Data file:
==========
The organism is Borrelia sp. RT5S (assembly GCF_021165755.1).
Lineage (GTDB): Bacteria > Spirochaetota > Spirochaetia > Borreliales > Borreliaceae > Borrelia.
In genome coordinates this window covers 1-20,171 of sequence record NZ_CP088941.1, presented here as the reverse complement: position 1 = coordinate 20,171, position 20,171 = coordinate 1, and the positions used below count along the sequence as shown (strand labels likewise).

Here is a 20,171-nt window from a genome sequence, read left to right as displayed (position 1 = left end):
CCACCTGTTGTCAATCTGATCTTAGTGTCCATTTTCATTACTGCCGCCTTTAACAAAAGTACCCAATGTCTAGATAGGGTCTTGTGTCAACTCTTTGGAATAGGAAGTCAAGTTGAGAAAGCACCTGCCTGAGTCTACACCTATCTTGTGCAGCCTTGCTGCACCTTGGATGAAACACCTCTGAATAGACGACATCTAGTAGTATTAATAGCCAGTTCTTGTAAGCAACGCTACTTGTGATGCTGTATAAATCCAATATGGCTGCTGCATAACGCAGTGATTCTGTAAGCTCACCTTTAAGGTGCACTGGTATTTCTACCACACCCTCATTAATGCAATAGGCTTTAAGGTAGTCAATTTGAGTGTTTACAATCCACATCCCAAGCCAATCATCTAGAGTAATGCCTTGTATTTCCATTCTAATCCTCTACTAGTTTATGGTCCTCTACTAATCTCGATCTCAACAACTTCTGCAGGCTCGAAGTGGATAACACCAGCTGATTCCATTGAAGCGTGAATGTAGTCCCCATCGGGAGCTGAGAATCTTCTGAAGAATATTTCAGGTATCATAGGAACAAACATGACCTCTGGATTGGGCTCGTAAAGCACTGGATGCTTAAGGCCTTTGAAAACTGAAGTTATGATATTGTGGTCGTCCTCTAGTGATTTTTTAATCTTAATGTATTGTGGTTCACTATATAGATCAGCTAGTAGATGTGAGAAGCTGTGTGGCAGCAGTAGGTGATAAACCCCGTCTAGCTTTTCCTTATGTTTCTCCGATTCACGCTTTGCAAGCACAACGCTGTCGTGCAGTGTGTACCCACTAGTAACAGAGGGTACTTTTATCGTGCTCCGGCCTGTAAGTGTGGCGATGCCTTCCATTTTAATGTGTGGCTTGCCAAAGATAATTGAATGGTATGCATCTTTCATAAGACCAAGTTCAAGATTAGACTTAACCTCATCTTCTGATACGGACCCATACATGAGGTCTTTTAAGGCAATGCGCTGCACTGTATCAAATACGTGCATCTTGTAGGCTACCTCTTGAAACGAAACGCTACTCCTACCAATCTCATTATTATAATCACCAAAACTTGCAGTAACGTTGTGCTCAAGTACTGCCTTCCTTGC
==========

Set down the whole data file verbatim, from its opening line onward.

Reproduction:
The organism is Borrelia sp. RT5S (assembly GCF_021165755.1).
Lineage (GTDB): Bacteria > Spirochaetota > Spirochaetia > Borreliales > Borreliaceae > Borrelia.
In genome coordinates this window covers 1-20,171 of sequence record NZ_CP088941.1, presented here as the reverse complement: position 1 = coordinate 20,171, position 20,171 = coordinate 1, and the positions used below count along the sequence as shown (strand labels likewise).

Here is a 20,171-nt window from a genome sequence, read left to right as displayed (position 1 = left end):
CCACCTGTTGTCAATCTGATCTTAGTGTCCATTTTCATTACTGCCGCCTTTAACAAAAGTACCCAATGTCTAGATAGGGTCTTGTGTCAACTCTTTGGAATAGGAAGTCAAGTTGAGAAAGCACCTGCCTGAGTCTACACCTATCTTGTGCAGCCTTGCTGCACCTTGGATGAAACACCTCTGAATAGACGACATCTAGTAGTATTAATAGCCAGTTCTTGTAAGCAACGCTACTTGTGATGCTGTATAAATCCAATATGGCTGCTGCATAACGCAGTGATTCTGTAAGCTCACCTTTAAGGTGCACTGGTATTTCTACCACACCCTCATTAATGCAATAGGCTTTAAGGTAGTCAATTTGAGTGTTTACAATCCACATCCCAAGCCAATCATCTAGAGTAATGCCTTGTATTTCCATTCTAATCCTCTACTAGTTTATGGTCCTCTACTAATCTCGATCTCAACAACTTCTGCAGGCTCGAAGTGGATAACACCAGCTGATTCCATTGAAGCGTGAATGTAGTCCCCATCGGGAGCTGAGAATCTTCTGAAGAATATTTCAGGTATCATAGGAACAAACATGACCTCTGGATTGGGCTCGTAAAGCACTGGATGCTTAAGGCCTTTGAAAACTGAAGTTATGATATTGTGGTCGTCCTCTAGTGATTTTTTAATCTTAATGTATTGTGGTTCACTATATAGATCAGCTAGTAGATGTGAGAAGCTGTGTGGCAGCAGTAGGTGATAAACCCCGTCTAGCTTTTCCTTATGTTTCTCCGATTCACGCTTTGCAAGCACAACGCTGTCGTGCAGTGTGTACCCACTAGTAACAGAGGGTACTTTTATCGTGCTCCGGCCTGTAAGTGTGGCGATGCCTTCCATTTTAATGTGTGGCTTGCCAAAGATAATTGAATGGTATGCATCTTTCATAAGACCAAGTTCAAGATTAGACTTAACCTCATCTTCTGATACGGACCCATACATGAGGTCTTTTAAGGCAATGCGCTGCACTGTATCAAATACGTGCATCTTGTAGGCTACCTCTTGAAACGAAACGCTACTCCTACCAATCTCATTATTATAATCACCAAAACTTGCAGTAACGTTGTGCTCAAGTACTGCCTTCCTTGC